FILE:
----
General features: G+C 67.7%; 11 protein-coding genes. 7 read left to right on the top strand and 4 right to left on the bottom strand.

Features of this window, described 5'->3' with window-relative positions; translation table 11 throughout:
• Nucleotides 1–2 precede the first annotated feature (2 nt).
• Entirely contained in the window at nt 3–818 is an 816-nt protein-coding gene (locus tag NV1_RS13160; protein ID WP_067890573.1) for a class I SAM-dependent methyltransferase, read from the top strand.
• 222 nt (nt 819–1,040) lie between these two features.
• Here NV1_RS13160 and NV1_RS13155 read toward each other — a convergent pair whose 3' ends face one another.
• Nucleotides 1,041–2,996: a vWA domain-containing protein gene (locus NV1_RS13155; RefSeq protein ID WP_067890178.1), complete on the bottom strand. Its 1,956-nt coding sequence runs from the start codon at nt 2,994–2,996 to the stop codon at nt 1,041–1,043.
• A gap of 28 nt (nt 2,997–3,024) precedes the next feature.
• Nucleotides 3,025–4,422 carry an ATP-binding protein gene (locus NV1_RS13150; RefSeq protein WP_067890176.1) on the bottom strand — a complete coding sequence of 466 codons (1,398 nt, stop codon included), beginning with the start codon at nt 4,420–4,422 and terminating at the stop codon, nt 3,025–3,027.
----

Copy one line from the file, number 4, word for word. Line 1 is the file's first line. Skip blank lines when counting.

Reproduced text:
• Entirely contained in the window at nt 3–818 is an 816-nt protein-coding gene (locus tag NV1_RS13160; protein ID WP_067890573.1) for a class I SAM-dependent methyltransferase, read from the top strand.